An optimal brain can efficiently access all its major strengths which include the areas of judgment, wisdom, logic, perspective, information management and emotional adaptation. In other words, brain health is all about maximizing the potential of this multi-faceted organ to enhance the quality of our lives.
NA: What are some indicators that our brain health might be impaired, and how can this issue be effectively addressed?
Sledziewski: We can recognize the more visible aspects when brain health is impaired—severe head injuries, dementias, substance abuse and overt emotional traumas, for example. But over time, seemingly unrelated issues such as stress, anger, depression, unhealthy behaviors or habits, and minor injuries can take a toll on our brains too, just like our bodies.
Negative effects on brain health often result from long-term or chronic stressors like an unbalanced diet, insufficient exercise, lack of emotional or spiritual connection, tense relationships with family or friends, and a difficult career environment, among others. As you experience these challenges, you might feel overwhelmed, antisocial, fatigued, restless, anxious, lethargic, distressed or empty afterward. These emotions can indicate that your brain is not functioning at capacity and needs some attention.
NA: Which factors might contribute to a lesser degree of brain health, and how do these tend to affect our brain wiring?
Sledziewski: If we lack the basics of sensible nutrition, stress management, physical exercise, mental stimulation, and emotional or spiritual balance, then we could be minimizing our brain potential. When the brain’s health is obstructed, it cannot foster the right kind of environment for optimal wiring, both in the brain and body.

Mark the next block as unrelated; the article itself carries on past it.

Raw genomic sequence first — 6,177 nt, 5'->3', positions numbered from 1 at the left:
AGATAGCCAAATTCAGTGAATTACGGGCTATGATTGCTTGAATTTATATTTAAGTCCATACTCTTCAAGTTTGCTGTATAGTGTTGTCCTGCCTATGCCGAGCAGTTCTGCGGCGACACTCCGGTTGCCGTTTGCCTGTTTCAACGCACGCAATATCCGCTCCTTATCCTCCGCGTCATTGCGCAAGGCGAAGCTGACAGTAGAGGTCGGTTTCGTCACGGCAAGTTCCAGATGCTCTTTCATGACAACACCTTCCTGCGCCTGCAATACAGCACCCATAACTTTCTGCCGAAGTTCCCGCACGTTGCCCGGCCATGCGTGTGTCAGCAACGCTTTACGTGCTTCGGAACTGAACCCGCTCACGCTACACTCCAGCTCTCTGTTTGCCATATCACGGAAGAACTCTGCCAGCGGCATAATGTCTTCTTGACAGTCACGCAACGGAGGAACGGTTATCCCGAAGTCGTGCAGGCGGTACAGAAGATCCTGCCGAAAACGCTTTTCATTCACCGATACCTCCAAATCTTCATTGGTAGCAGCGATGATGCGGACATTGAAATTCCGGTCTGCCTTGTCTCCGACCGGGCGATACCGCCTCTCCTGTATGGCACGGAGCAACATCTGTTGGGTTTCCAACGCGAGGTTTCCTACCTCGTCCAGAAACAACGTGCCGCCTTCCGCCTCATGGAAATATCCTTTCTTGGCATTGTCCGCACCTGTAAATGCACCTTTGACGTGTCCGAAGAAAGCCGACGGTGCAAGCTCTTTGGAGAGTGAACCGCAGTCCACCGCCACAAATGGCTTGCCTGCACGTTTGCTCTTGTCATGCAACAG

There is no part of our systems that is not influenced and regulated by the brain, so diminished patterns of brainwave activity will impact not only how our brains perform, but how we feel and process, respond to stress or illness, and heal from traumatic events. As we learn more about how the brain functions, we realize the maintenance of brain health contributes to our entire well-being. To summarize, when our brains function better—we function better.
NA: Can you explain what neurofeedback is, in simple terms, and what makes it a successful tool for optimizing brain health?
Sledziewski: Neurofeedback is a non-invasive and drug-free intervention that operates within a learning model instead of a Western medical treatment framework. This is a form of guided operant conditioning where the brain is rewarded as it makes positive changes. It allows clients to see their own brainwave activity on a real-time basis, while the brain responds to this stimuli and makes corrections. This is how the brain function is recalibrated over time.